One of the most important tools that God provides to help communicate with him is our imagination. This little function of our brain can take us places in prayer that we never expected to go and give us prayer experiences that are deep and lasting. Warren W. Wiersbe states, “We think in pictures even though we speak and write with words.”
Think about it. What were you picturing in your mind as you read the above paragraph? I may be writing these words for you to read, but the thoughts going through your head as you read them are probably forming an emotion (interest or boredom) and some sort of mental picture. Our inner communication is not a tickertape of words, but of emotions and mental pictures.
Perhaps that is why God chose the Hebrew people as the means to bring his message of salvation to mankind through the Bible. The Hebrew culture and language are filled with pictures, vivid symbols, emotion, and imagery. God still uses imagery to communicate with us. According to Horace Bushnell, “God gave man imagination that He might have a door to enter by.”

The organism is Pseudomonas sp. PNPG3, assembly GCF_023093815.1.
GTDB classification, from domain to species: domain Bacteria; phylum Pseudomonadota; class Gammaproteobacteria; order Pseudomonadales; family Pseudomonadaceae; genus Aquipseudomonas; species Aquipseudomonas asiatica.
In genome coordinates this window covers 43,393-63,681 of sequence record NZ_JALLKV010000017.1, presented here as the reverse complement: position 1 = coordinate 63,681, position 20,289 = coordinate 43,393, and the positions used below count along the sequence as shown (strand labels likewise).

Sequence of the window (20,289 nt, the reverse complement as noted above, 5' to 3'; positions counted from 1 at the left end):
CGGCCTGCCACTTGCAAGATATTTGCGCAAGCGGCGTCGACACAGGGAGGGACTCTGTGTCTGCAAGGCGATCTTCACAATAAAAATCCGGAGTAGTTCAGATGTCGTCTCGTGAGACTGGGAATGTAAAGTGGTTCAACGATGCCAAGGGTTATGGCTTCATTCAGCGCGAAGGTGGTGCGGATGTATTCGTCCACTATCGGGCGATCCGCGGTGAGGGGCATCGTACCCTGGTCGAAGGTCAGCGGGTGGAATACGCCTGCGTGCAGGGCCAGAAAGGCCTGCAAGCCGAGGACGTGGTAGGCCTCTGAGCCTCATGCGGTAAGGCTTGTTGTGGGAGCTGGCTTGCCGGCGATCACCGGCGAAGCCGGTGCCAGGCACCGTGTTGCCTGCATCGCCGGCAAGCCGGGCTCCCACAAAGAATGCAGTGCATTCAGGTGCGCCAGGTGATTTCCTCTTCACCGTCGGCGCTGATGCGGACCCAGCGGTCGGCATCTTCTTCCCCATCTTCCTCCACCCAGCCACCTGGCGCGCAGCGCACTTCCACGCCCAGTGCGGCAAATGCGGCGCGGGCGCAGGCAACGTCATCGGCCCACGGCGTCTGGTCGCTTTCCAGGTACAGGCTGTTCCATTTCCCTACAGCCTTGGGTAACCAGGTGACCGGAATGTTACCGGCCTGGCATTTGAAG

Try using your imagination in prayer. Mentally picture yourself sitting on a hillside, or beside a brook, under the shade of a large oak tree with soft clouds drifting overhead. Imagine the Lord sitting next to you (even if you can’t see his face), and just begin talking to him. Tell him about the events of your day or share your concerns with him.
If you don’t like to sit still even in your imagination, picture yourself walking with Jesus beside a gentle lake. As you walk along, share your concerns with him. Then imagine Jesus handing you some flat stones to skim across the lake representing each concern that you need to release into his care.
Don’t be surprised if you find God enlarging your prayer time by adding more to the imagery. He may even use metaphors and similes to represent what he wants to communicate, or you may just hear him speak softly deep within your spirit.
What has been your experience with using your imagination in prayer? We would love to hear from you in the comment section at the very bottom of today’s post.
In Him together, Susan Gaddis
This is the first in a series of posts at Holy in the Daily exploring different avenues of prayer. I hope you’ll join us as we discover some new and old ways of praying.